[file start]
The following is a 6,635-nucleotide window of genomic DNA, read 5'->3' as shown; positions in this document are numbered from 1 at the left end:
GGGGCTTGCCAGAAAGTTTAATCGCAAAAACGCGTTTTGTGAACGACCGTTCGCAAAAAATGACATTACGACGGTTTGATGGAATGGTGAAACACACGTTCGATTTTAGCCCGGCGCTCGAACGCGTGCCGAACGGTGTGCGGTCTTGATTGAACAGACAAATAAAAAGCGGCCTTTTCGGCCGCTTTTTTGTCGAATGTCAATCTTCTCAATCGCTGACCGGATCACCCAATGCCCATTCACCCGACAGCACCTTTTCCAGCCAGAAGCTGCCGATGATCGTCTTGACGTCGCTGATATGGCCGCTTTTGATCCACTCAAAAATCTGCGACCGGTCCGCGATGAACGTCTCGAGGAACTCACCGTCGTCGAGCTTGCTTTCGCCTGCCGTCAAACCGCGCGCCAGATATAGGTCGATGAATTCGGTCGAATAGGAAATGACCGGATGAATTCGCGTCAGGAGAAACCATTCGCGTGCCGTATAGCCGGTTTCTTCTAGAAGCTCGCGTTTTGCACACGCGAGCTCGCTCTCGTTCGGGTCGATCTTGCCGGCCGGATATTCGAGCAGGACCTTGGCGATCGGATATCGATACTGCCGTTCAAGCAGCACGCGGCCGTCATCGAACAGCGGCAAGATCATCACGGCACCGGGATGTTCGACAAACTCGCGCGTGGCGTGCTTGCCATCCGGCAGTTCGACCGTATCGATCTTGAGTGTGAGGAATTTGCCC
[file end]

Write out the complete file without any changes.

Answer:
The following is a 6,635-nucleotide window of genomic DNA, read 5'->3' as shown; positions in this document are numbered from 1 at the left end:
GGGGCTTGCCAGAAAGTTTAATCGCAAAAACGCGTTTTGTGAACGACCGTTCGCAAAAAATGACATTACGACGGTTTGATGGAATGGTGAAACACACGTTCGATTTTAGCCCGGCGCTCGAACGCGTGCCGAACGGTGTGCGGTCTTGATTGAACAGACAAATAAAAAGCGGCCTTTTCGGCCGCTTTTTTGTCGAATGTCAATCTTCTCAATCGCTGACCGGATCACCCAATGCCCATTCACCCGACAGCACCTTTTCCAGCCAGAAGCTGCCGATGATCGTCTTGACGTCGCTGATATGGCCGCTTTTGATCCACTCAAAAATCTGCGACCGGTCCGCGATGAACGTCTCGAGGAACTCACCGTCGTCGAGCTTGCTTTCGCCTGCCGTCAAACCGCGCGCCAGATATAGGTCGATGAATTCGGTCGAATAGGAAATGACCGGATGAATTCGCGTCAGGAGAAACCATTCGCGTGCCGTATAGCCGGTTTCTTCTAGAAGCTCGCGTTTTGCACACGCGAGCTCGCTCTCGTTCGGGTCGATCTTGCCGGCCGGATATTCGAGCAGGACCTTGGCGATCGGATATCGATACTGCCGTTCAAGCAGCACGCGGCCGTCATCGAACAGCGGCAAGATCATCACGGCACCGGGATGTTCGACAAACTCGCGCGTGGCGTGCTTGCCATCCGGCAGTTCGACCGTATCGATCTTGAGTGTGAGGAATTTGCCC